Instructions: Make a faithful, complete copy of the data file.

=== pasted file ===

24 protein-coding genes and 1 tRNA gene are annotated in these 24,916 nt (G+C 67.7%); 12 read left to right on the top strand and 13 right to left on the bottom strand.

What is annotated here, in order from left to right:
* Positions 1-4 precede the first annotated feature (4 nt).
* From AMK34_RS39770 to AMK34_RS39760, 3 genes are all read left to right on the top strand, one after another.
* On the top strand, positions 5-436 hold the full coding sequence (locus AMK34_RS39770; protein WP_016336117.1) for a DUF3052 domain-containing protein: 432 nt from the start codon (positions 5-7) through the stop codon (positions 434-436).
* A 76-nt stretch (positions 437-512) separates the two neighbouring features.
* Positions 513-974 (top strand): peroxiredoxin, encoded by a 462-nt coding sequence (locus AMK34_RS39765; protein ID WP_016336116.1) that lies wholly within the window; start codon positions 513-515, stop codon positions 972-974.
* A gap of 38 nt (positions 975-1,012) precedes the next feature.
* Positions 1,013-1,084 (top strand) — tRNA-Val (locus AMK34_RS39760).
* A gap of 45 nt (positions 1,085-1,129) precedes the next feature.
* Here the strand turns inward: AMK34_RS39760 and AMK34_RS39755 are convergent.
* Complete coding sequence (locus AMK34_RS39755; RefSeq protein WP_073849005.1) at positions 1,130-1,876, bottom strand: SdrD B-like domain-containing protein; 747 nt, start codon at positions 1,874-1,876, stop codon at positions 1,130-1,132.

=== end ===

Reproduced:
24 protein-coding genes and 1 tRNA gene are annotated in these 24,916 nt (G+C 67.7%); 12 read left to right on the top strand and 13 right to left on the bottom strand.

What is annotated here, in order from left to right:
* Positions 1-4 precede the first annotated feature (4 nt).
* From AMK34_RS39770 to AMK34_RS39760, 3 genes are all read left to right on the top strand, one after another.
* On the top strand, positions 5-436 hold the full coding sequence (locus AMK34_RS39770; protein WP_016336117.1) for a DUF3052 domain-containing protein: 432 nt from the start codon (positions 5-7) through the stop codon (positions 434-436).
* A 76-nt stretch (positions 437-512) separates the two neighbouring features.
* Positions 513-974 (top strand): peroxiredoxin, encoded by a 462-nt coding sequence (locus AMK34_RS39765; protein ID WP_016336116.1) that lies wholly within the window; start codon positions 513-515, stop codon positions 972-974.
* A gap of 38 nt (positions 975-1,012) precedes the next feature.
* Positions 1,013-1,084 (top strand) — tRNA-Val (locus AMK34_RS39760).
* A gap of 45 nt (positions 1,085-1,129) precedes the next feature.
* Here the strand turns inward: AMK34_RS39760 and AMK34_RS39755 are convergent.
* Complete coding sequence (locus AMK34_RS39755; RefSeq protein WP_073849005.1) at positions 1,130-1,876, bottom strand: SdrD B-like domain-containing protein; 747 nt, start codon at positions 1,874-1,876, stop codon at positions 1,130-1,132.